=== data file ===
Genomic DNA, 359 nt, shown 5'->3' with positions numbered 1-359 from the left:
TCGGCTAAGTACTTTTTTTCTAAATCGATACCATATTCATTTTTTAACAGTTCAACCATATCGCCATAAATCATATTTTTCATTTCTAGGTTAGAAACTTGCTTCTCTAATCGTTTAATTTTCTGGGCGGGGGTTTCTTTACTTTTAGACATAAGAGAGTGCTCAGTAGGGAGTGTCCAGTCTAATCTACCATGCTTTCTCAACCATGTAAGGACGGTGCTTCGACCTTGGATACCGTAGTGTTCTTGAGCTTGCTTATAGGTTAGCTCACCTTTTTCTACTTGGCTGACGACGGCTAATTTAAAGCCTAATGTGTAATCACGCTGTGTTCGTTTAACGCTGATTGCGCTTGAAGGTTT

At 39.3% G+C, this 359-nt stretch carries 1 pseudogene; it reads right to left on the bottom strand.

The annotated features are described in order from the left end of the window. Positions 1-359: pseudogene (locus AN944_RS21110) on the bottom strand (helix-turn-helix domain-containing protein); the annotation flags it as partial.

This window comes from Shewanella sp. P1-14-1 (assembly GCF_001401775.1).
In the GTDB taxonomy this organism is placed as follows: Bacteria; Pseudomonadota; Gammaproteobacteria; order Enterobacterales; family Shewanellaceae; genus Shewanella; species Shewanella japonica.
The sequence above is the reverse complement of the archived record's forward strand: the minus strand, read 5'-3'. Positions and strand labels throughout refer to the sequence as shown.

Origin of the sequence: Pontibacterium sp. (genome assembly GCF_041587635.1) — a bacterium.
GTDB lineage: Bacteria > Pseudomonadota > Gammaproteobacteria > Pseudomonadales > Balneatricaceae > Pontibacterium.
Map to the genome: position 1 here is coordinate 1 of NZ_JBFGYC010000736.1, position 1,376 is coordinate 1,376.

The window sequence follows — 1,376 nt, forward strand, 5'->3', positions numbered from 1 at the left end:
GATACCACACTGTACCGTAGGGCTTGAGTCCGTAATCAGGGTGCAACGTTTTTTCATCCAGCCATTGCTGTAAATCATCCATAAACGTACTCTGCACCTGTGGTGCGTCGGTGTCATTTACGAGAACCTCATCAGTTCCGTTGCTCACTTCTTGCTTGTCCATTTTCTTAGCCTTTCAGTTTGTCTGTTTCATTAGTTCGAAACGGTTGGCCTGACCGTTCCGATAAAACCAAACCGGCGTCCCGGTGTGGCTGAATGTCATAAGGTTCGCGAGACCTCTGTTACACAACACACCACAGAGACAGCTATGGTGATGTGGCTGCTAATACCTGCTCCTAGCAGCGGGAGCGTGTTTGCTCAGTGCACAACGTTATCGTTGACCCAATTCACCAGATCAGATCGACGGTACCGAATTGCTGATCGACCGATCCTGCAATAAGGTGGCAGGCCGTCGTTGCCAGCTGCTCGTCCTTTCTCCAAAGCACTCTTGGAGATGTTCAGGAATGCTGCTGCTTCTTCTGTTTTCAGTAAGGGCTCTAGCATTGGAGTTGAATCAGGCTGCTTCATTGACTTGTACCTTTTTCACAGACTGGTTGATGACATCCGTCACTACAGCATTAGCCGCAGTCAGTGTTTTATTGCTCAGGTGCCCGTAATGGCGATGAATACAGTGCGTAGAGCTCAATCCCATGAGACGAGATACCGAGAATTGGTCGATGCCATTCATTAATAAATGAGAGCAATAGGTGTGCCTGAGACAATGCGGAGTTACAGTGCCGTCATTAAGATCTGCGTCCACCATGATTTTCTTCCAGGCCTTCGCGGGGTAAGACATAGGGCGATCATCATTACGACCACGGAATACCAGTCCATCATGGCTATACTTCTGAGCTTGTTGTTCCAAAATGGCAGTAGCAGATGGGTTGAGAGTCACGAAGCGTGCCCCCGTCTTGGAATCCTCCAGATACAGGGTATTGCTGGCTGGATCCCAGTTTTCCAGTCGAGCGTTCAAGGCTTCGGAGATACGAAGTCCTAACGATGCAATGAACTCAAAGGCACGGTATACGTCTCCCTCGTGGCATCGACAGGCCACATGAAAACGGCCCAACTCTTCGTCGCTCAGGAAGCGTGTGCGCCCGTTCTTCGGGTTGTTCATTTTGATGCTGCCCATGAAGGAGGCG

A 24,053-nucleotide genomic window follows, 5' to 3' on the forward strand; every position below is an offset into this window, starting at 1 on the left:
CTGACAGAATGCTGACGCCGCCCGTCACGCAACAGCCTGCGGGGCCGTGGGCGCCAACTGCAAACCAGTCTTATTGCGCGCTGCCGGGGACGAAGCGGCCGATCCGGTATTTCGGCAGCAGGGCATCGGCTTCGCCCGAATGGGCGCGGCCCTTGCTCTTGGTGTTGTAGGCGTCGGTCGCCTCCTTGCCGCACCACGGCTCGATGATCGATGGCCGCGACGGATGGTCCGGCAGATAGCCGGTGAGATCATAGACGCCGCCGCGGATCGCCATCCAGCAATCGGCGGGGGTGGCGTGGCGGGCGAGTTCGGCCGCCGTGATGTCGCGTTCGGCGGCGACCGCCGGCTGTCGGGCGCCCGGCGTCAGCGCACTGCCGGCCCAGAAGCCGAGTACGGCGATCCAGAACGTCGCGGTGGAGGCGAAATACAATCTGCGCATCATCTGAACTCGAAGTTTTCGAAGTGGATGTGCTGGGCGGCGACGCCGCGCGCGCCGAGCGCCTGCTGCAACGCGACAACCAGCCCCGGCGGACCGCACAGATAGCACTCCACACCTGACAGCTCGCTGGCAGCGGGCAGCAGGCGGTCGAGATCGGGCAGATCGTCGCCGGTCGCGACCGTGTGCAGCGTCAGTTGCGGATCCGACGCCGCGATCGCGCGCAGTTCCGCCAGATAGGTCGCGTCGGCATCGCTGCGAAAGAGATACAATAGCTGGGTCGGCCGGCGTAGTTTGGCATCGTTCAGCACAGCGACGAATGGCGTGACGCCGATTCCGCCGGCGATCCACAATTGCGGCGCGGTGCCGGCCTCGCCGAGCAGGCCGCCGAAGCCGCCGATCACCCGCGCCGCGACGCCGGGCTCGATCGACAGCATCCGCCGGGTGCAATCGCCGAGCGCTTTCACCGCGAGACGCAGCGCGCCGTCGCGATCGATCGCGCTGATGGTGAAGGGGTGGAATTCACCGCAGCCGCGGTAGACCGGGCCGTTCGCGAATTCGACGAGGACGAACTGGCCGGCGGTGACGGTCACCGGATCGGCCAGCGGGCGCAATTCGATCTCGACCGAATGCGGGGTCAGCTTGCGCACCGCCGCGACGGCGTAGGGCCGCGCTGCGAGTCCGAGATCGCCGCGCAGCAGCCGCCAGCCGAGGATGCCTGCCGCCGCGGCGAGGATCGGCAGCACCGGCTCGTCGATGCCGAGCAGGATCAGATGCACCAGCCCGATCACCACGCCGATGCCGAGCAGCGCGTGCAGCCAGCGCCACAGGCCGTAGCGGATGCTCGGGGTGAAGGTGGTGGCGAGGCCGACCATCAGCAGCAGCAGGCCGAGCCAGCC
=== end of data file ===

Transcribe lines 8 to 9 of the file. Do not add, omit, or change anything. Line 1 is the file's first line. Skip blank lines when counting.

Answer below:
Origin of the sequence: Pontibacterium sp. (genome assembly GCF_041587635.1) — a bacterium.
GTDB lineage: Bacteria > Pseudomonadota > Gammaproteobacteria > Pseudomonadales > Balneatricaceae > Pontibacterium.